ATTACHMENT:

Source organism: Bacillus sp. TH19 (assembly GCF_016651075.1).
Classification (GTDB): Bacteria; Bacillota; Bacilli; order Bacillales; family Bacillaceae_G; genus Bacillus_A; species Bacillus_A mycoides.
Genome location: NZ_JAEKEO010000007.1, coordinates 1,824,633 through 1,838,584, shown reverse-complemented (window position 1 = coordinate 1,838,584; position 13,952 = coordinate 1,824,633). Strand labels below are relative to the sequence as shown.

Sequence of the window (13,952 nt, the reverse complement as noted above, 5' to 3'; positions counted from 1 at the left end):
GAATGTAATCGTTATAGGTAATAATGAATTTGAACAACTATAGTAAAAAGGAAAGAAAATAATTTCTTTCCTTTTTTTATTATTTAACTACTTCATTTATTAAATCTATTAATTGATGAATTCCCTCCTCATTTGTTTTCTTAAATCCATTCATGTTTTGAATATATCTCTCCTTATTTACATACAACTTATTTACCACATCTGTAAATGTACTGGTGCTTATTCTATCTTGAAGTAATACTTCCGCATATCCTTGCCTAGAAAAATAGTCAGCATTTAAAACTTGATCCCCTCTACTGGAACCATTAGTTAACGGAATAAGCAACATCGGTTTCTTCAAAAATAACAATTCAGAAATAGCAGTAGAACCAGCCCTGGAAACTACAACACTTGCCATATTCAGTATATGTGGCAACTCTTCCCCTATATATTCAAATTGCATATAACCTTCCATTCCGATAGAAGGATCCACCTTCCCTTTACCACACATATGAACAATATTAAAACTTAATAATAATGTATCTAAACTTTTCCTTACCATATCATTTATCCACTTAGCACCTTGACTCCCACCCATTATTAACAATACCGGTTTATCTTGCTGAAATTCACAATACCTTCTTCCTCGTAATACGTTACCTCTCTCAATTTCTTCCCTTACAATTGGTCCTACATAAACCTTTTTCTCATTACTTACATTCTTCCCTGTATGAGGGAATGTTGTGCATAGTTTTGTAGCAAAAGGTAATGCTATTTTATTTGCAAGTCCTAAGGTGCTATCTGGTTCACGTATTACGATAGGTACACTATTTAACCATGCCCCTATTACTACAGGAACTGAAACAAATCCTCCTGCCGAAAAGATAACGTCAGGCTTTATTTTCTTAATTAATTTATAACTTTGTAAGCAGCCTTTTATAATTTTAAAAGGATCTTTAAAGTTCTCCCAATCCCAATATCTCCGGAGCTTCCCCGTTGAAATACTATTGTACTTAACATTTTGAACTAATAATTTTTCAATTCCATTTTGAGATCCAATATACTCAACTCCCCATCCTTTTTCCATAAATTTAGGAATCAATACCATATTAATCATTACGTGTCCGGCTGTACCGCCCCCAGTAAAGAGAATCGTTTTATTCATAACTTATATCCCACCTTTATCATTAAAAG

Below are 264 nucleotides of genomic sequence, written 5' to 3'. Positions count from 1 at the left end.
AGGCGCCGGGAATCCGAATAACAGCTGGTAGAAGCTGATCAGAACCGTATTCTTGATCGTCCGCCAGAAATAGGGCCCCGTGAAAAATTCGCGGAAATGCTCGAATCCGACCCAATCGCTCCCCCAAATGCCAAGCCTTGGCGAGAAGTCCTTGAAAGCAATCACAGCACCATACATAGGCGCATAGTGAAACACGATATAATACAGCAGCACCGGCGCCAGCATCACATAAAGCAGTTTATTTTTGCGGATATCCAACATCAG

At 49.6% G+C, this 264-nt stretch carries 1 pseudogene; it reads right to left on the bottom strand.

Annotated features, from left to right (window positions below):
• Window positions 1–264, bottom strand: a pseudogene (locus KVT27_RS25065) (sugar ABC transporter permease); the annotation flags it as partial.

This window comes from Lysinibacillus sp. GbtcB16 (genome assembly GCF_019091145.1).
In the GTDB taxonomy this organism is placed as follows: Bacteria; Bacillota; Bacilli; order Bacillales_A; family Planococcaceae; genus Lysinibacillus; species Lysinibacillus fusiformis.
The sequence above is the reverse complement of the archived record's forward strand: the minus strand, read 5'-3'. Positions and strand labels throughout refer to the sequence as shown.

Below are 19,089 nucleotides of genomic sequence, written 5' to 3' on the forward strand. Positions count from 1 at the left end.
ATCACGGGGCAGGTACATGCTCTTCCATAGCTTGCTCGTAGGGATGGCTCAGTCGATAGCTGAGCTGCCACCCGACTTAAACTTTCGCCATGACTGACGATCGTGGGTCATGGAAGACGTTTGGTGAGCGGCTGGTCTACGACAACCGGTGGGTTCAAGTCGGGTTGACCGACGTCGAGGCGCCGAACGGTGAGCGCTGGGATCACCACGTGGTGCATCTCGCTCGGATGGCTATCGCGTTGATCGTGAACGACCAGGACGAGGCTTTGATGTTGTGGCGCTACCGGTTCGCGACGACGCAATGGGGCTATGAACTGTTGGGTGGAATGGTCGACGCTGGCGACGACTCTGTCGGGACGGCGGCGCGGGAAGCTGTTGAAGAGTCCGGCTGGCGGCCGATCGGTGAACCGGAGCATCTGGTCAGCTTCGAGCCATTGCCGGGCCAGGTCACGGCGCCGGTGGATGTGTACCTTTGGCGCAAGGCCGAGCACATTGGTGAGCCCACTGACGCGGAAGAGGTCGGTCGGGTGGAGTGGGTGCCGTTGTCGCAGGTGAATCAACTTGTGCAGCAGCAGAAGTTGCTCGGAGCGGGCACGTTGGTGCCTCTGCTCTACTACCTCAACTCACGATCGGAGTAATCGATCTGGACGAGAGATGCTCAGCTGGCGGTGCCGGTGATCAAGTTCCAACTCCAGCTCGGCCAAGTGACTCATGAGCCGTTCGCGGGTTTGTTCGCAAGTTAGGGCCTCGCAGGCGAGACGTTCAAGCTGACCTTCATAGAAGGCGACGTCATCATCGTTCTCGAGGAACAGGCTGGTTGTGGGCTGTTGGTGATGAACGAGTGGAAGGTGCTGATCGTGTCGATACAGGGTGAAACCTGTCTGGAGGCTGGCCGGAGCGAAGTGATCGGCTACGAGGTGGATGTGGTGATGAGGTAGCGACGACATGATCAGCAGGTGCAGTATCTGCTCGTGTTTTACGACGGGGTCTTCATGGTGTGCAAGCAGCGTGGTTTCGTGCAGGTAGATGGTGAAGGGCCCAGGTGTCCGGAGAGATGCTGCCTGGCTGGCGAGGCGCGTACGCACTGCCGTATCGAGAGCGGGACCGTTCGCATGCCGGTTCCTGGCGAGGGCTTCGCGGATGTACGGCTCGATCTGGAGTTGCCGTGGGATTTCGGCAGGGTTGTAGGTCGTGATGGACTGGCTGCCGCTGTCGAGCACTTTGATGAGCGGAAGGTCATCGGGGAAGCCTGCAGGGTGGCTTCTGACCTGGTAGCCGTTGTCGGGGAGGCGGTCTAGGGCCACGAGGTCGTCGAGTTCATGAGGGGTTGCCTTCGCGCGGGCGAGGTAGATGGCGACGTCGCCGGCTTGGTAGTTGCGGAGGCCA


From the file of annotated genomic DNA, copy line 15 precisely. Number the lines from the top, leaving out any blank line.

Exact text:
ATCACGGGGCAGGTACATGCTCTTCCATAGCTTGCTCGTAGGGATGGCTCAGTCGATAGCTGAGCTGCCACCCGACTTAAACTTTCGCCATGACTGACGATCGTGGGTCATGGAAGACGTTTGGTGAGCGGCTGGTCTACGACAACCGGTGGGTTCAAGTCGGGTTGACCGACGTCGAGGCGCCGAACGGTGAGCGCTGGGATCACCACGTGGTGCATCTCGCTCGGATGGCTATCGCGTTGATCGTGAACGACCAGGACGAGGCTTTGATGTTGTGGCGCTACCGGTTCGCGACGACGCAATGGGGCTATGAACTGTTGGGTGGAATGGTCGACGCTGGCGACGACTCTGTCGGGACGGCGGCGCGGGAAGCTGTTGAAGAGTCCGGCTGGCGGCCGATCGGTGAACCGGAGCATCTGGTCAGCTTCGAGCCATTGCCGGGCCAGGTCACGGCGCCGGTGGATGTGTACCTTTGGCGCAAGGCCGAGCACATTGGTGAGCCCACTGACGCGGAAGAGGTCGGTCGGGTGGAGTGGGTGCCGTTGTCGCAGGTGAATCAACTTGTGCAGCAGCAGAAGTTGCTCGGAGCGGGCACGTTGGTGCCTCTGCTCTACTACCTCAACTCACGATCGGAGTAATCGATCTGGACGAGAGATGCTCAGCTGGCGGTGCCGGTGATCAAGTTCCAACTCCAGCTCGGCCAAGTGACTCATGAGCCGTTCGCGGGTTTGTTCGCAAGTTAGGGCCTCGCAGGCGAGACGTTCAAGCTGACCTTCATAGAAGGCGACGTCATCATCGTTCTCGAGGAACAGGCTGGTTGTGGGCTGTTGGTGATGAACGAGTGGAAGGTGCTGATCGTGTCGATACAGGGTGAAACCTGTCTGGAGGCTGGCCGGAGCGAAGTGATCGGCTACGAGGTGGATGTGGTGATGAGGTAGCGACGACATGATCAGCAGGTGCAGTATCTGCTCGTGTTTTACGACGGGGTCTTCATGGTGTGCAAGCAGCGTGGTTTCGTGCAGGTAGATGGTGAAGGGCCCAGGTGTCCGGAGAGATGCTGCCTGGCTGGCGAGGCGCGTACGCACTGCCGTATCGAGAGCGGGACCGTTCGCATGCCGGTTCCTGGCGAGGGCTTCGCGGATGTACGGCTCGATCTGGAGTTGCCGTGGGATTTCGGCAGGGTTGTAGGTCGTGATGGACTGGCTGCCGCTGTCGAGCACTTTGATGAGCGGAAGGTCATCGGGGAAGCCTGCAGGGTGGCTTCTGACCTGGTAGCCGTTGTCGGGGAGGCGGTCTAGGGCCACGAGGTCGTCGAGTTCATGAGGGGTTGCCTTCGCGCGGGCGAGGTAGATGGCGACGTCGCCGGCTTGGTAGTTGCGGAGGCCA